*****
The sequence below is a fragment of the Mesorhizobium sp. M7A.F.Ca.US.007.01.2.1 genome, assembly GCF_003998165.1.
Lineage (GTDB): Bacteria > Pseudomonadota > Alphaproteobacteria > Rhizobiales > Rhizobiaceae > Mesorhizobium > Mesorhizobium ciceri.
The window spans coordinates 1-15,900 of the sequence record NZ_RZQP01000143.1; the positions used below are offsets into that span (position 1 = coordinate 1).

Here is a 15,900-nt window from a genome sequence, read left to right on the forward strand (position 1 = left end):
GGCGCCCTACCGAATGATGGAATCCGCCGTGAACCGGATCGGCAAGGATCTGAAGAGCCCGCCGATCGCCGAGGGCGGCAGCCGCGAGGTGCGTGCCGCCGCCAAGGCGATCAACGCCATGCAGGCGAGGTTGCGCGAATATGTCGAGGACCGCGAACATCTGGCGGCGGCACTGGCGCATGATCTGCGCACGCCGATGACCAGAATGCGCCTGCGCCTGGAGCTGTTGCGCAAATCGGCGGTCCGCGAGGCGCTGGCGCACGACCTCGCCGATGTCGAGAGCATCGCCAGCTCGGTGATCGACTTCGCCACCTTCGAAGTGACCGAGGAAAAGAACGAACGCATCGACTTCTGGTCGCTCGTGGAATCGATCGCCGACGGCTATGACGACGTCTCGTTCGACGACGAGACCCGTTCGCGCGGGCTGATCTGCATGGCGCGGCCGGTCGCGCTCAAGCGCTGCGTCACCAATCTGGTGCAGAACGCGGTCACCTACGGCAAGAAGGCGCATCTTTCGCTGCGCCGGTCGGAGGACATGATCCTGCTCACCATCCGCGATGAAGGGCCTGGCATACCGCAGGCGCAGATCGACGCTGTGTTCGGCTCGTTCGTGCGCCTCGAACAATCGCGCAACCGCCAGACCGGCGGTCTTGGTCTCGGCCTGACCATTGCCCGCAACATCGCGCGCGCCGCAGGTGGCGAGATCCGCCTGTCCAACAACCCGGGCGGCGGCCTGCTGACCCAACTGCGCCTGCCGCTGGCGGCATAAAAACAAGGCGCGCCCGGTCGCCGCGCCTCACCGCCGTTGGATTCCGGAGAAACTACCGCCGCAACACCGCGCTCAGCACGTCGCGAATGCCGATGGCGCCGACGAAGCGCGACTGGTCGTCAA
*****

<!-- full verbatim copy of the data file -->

The sequence below is a fragment of the Mesorhizobium sp. M7A.F.Ca.US.007.01.2.1 genome, assembly GCF_003998165.1.
Lineage (GTDB): Bacteria > Pseudomonadota > Alphaproteobacteria > Rhizobiales > Rhizobiaceae > Mesorhizobium > Mesorhizobium ciceri.
The window spans coordinates 1-15,900 of the sequence record NZ_RZQP01000143.1; the positions used below are offsets into that span (position 1 = coordinate 1).

Here is a 15,900-nt window from a genome sequence, read left to right on the forward strand (position 1 = left end):
GGCGCCCTACCGAATGATGGAATCCGCCGTGAACCGGATCGGCAAGGATCTGAAGAGCCCGCCGATCGCCGAGGGCGGCAGCCGCGAGGTGCGTGCCGCCGCCAAGGCGATCAACGCCATGCAGGCGAGGTTGCGCGAATATGTCGAGGACCGCGAACATCTGGCGGCGGCACTGGCGCATGATCTGCGCACGCCGATGACCAGAATGCGCCTGCGCCTGGAGCTGTTGCGCAAATCGGCGGTCCGCGAGGCGCTGGCGCACGACCTCGCCGATGTCGAGAGCATCGCCAGCTCGGTGATCGACTTCGCCACCTTCGAAGTGACCGAGGAAAAGAACGAACGCATCGACTTCTGGTCGCTCGTGGAATCGATCGCCGACGGCTATGACGACGTCTCGTTCGACGACGAGACCCGTTCGCGCGGGCTGATCTGCATGGCGCGGCCGGTCGCGCTCAAGCGCTGCGTCACCAATCTGGTGCAGAACGCGGTCACCTACGGCAAGAAGGCGCATCTTTCGCTGCGCCGGTCGGAGGACATGATCCTGCTCACCATCCGCGATGAAGGGCCTGGCATACCGCAGGCGCAGATCGACGCTGTGTTCGGCTCGTTCGTGCGCCTCGAACAATCGCGCAACCGCCAGACCGGCGGTCTTGGTCTCGGCCTGACCATTGCCCGCAACATCGCGCGCGCCGCAGGTGGCGAGATCCGCCTGTCCAACAACCCGGGCGGCGGCCTGCTGACCCAACTGCGCCTGCCGCTGGCGGCATAAAAACAAGGCGCGCCCGGTCGCCGCGCCTCACCGCCGTTGGATTCCGGAGAAACTACCGCCGCAACACCGCGCTCAGCACGTCGCGAATGCCGATGGCGCCGACGAAGCGCGACTGGTCGTCAA